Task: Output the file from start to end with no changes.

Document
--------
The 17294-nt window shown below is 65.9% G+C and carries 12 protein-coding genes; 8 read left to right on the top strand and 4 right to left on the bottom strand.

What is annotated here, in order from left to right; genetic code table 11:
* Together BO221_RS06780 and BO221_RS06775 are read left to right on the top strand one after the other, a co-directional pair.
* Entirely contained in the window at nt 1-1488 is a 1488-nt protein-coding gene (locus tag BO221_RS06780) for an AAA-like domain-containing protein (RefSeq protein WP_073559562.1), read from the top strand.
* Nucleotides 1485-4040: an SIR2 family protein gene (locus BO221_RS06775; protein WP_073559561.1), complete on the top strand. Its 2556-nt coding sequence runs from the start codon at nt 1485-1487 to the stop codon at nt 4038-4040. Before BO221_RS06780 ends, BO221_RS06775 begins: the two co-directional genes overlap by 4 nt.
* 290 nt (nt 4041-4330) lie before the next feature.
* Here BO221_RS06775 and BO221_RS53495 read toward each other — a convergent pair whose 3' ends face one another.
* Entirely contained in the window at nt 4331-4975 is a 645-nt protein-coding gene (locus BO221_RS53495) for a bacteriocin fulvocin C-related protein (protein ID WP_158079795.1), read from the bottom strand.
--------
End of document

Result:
The 17294-nt window shown below is 65.9% G+C and carries 12 protein-coding genes; 8 read left to right on the top strand and 4 right to left on the bottom strand.

What is annotated here, in order from left to right; genetic code table 11:
* Together BO221_RS06780 and BO221_RS06775 are read left to right on the top strand one after the other, a co-directional pair.
* Entirely contained in the window at nt 1-1488 is a 1488-nt protein-coding gene (locus tag BO221_RS06780) for an AAA-like domain-containing protein (RefSeq protein WP_073559562.1), read from the top strand.
* Nucleotides 1485-4040: an SIR2 family protein gene (locus BO221_RS06775; protein WP_073559561.1), complete on the top strand. Its 2556-nt coding sequence runs from the start codon at nt 1485-1487 to the stop codon at nt 4038-4040. Before BO221_RS06780 ends, BO221_RS06775 begins: the two co-directional genes overlap by 4 nt.
* 290 nt (nt 4041-4330) lie before the next feature.
* Here BO221_RS06775 and BO221_RS53495 read toward each other — a convergent pair whose 3' ends face one another.
* Entirely contained in the window at nt 4331-4975 is a 645-nt protein-coding gene (locus BO221_RS53495) for a bacteriocin fulvocin C-related protein (protein ID WP_158079795.1), read from the bottom strand.